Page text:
The event showed a recharging station for the vehicles at the Springfield airport, part of a network of charging stations, mostly in the Northeast, that will help the vehicles on longer journeys, said Kyle Clark, CEO of BETA Technologies.
The building will be used by BETA Technologies and Joby Aviation, two pioneers in the field of electric vertical take-off and landing aircraft, which are envisioned at least in some cases as flying possibly without pilots.
The new Springfield facility will speed the Air Force’s exploration of these vehicles, a project called “Agility Prime.”
Both BETA, based in Vermont, and Joby, based in Northern California, are deep into “advanced air mobility vehicles,” also known as “air taxis.”
The Air Force launched the $35 million Agility Prime program, seeking to create and speed a market for advanced air mobility aircraft while creating a supply chain to support their production.
The Air Force is working with those start-ups and others in an effort to refine the idea of flying cars. “How do we get (flight) autonomy and how do we get to longer ranges,” Diller said.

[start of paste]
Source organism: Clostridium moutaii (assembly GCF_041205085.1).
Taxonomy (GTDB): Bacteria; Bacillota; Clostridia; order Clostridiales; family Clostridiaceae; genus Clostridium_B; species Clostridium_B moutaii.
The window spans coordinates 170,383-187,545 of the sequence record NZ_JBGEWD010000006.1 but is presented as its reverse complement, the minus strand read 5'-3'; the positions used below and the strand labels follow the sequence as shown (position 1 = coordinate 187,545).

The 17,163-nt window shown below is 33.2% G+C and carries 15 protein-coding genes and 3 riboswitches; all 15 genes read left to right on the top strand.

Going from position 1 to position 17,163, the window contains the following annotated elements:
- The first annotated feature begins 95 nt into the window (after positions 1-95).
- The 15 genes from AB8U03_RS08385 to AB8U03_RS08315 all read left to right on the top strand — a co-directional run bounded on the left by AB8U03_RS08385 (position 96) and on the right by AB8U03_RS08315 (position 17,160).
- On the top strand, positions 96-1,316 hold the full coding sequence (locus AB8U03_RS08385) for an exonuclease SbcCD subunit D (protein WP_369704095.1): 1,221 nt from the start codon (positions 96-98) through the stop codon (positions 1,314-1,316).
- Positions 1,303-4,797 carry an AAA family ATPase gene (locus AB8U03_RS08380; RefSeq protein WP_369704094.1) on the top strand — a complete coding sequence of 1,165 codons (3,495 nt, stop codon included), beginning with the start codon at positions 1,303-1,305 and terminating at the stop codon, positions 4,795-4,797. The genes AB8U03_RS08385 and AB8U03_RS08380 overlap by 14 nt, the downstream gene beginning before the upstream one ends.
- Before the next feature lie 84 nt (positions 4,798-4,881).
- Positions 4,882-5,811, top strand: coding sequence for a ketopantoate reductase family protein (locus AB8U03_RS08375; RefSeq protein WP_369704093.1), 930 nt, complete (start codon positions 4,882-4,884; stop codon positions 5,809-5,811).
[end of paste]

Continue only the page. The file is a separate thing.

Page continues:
Joeben Bevirt, founder and CEO of Joby Aviation, said the work the Air Force is supporting should deliver “incredibly transformative results for everyone in the world.”
He said the Springfield simulator will give pilots the ability to experience firsthand what it’s like to fly these aircraft.
Bevirt also talked about the possibility of using the craft to fight wildfires. They can also be purpose-built for carrying cargo and passengers, he said.
“We can do really transformative things,” he said.
The Springfield airport is also already home to an effort to research use of drones beyond a drone pilot’s visual line of sight.
The goal is for the Air Force and the Federal Aviation Administration to help U.S. manufacturers capture a share of this new market, according to The Wall Street Journal, which cited Diller.
It wasn’t immediately clear Thursday when construction was expected to begin.